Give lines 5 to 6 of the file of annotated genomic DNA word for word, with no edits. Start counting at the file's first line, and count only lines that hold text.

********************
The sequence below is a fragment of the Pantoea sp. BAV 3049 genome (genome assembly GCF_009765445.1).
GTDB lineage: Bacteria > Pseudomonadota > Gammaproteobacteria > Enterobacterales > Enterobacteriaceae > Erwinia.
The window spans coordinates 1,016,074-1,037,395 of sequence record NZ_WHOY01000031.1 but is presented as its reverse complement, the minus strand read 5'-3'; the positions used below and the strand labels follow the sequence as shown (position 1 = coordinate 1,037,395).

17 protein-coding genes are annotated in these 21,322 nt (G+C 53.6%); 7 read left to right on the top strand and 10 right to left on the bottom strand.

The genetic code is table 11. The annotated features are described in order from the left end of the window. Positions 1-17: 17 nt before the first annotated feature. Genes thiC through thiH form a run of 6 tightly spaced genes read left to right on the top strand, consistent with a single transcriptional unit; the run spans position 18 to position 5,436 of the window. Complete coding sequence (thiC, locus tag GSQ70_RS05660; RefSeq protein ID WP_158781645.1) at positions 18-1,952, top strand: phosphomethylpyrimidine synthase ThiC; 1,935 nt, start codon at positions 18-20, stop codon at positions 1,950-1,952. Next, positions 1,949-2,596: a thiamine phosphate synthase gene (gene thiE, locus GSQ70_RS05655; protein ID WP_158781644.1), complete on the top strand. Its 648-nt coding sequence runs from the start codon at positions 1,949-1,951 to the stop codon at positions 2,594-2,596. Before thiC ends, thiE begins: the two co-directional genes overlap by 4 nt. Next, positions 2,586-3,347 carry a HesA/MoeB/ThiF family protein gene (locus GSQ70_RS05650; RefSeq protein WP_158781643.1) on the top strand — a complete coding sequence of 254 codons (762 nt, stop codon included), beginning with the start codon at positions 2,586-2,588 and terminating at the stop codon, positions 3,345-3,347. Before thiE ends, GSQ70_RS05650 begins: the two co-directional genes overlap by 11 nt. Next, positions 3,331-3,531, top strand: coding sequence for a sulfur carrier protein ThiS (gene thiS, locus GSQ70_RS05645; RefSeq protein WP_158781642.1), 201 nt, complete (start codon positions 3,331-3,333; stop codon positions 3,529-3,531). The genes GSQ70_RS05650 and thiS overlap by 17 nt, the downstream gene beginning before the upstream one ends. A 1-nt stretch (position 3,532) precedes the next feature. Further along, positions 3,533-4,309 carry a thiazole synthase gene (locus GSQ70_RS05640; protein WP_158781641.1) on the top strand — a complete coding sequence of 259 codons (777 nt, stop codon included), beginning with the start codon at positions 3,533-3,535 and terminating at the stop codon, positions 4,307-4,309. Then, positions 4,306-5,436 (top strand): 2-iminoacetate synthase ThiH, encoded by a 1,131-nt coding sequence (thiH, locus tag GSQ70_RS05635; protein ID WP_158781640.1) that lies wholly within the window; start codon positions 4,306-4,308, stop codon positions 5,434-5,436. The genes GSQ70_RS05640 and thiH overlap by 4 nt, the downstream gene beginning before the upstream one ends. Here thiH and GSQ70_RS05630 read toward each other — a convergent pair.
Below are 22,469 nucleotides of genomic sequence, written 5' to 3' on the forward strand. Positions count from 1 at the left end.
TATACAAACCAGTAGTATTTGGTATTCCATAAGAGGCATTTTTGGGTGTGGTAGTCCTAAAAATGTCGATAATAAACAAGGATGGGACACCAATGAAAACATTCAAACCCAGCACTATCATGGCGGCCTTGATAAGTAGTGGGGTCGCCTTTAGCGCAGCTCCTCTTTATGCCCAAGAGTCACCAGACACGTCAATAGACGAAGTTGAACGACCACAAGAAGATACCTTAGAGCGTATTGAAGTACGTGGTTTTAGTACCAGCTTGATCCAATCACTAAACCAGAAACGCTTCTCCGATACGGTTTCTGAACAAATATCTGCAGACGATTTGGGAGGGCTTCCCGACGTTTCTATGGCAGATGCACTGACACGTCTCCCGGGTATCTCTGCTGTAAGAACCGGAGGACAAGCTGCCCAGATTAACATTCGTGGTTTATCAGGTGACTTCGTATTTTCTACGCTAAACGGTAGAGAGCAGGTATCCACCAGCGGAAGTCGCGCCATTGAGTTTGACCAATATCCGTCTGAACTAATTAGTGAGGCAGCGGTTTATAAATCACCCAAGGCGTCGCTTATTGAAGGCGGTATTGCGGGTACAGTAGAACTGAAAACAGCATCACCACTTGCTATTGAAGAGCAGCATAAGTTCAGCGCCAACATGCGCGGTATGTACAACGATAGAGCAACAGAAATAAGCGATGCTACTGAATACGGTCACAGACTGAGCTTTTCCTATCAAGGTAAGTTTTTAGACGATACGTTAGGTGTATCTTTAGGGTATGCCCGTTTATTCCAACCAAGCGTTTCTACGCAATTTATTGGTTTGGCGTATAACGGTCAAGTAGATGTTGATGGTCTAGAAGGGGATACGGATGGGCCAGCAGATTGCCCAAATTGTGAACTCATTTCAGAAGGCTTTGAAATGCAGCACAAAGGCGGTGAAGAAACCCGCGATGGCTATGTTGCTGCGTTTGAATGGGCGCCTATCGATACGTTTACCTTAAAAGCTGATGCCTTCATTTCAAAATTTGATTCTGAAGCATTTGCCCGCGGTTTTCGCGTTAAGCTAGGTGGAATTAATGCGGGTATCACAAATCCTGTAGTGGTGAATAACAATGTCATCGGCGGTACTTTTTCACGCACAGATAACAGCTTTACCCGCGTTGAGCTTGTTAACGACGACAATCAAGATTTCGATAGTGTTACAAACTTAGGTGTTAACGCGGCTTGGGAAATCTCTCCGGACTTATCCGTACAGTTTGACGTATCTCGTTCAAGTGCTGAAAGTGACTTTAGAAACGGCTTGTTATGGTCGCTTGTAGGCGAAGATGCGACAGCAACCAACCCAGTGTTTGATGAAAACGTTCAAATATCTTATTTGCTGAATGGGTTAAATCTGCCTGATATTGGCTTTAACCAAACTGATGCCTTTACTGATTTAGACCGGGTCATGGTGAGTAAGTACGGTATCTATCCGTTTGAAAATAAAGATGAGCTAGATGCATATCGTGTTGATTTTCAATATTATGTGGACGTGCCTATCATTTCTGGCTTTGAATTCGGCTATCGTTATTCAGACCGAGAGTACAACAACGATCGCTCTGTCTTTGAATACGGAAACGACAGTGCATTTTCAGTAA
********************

The genetic code is table 11. The annotated features are described in order from the left end of the window. Positions 1-17: 17 nt before the first annotated feature. Genes thiC through thiH form a run of 6 tightly spaced genes read left to right on the top strand, consistent with a single transcriptional unit; the run spans position 18 to position 5,436 of the window. Complete coding sequence (thiC, locus tag GSQ70_RS05660; RefSeq protein ID WP_158781645.1) at positions 18-1,952, top strand: phosphomethylpyrimidine synthase ThiC; 1,935 nt, start codon at positions 18-20, stop codon at positions 1,950-1,952. Next, positions 1,949-2,596: a thiamine phosphate synthase gene (gene thiE, locus GSQ70_RS05655; protein ID WP_158781644.1), complete on the top strand. Its 648-nt coding sequence runs from the start codon at positions 1,949-1,951 to the stop codon at positions 2,594-2,596. Before thiC ends, thiE begins: the two co-directional genes overlap by 4 nt. Next, positions 2,586-3,347 carry a HesA/MoeB/ThiF family protein gene (locus GSQ70_RS05650; RefSeq protein WP_158781643.1) on the top strand — a complete coding sequence of 254 codons (762 nt, stop codon included), beginning with the start codon at positions 2,586-2,588 and terminating at the stop codon, positions 3,345-3,347. Before thiE ends, GSQ70_RS05650 begins: the two co-directional genes overlap by 11 nt. Next, positions 3,331-3,531, top strand: coding sequence for a sulfur carrier protein ThiS (gene thiS, locus GSQ70_RS05645; RefSeq protein WP_158781642.1), 201 nt, complete (start codon positions 3,331-3,333; stop codon positions 3,529-3,531). The genes GSQ70_RS05650 and thiS overlap by 17 nt, the downstream gene beginning before the upstream one ends. A 1-nt stretch (position 3,532) precedes the next feature. Further along, positions 3,533-4,309 carry a thiazole synthase gene (locus GSQ70_RS05640; protein WP_158781641.1) on the top strand — a complete coding sequence of 259 codons (777 nt, stop codon included), beginning with the start codon at positions 3,533-3,535 and terminating at the stop codon, positions 4,307-4,309. Then, positions 4,306-5,436 (top strand): 2-iminoacetate synthase ThiH, encoded by a 1,131-nt coding sequence (thiH, locus tag GSQ70_RS05635; protein ID WP_158781640.1) that lies wholly within the window; start codon positions 4,306-4,308, stop codon positions 5,434-5,436. The genes GSQ70_RS05640 and thiH overlap by 4 nt, the downstream gene beginning before the upstream one ends. Here thiH and GSQ70_RS05630 read toward each other — a convergent pair.
Below are 22,469 nucleotides of genomic sequence, written 5' to 3' on the forward strand. Positions count from 1 at the left end.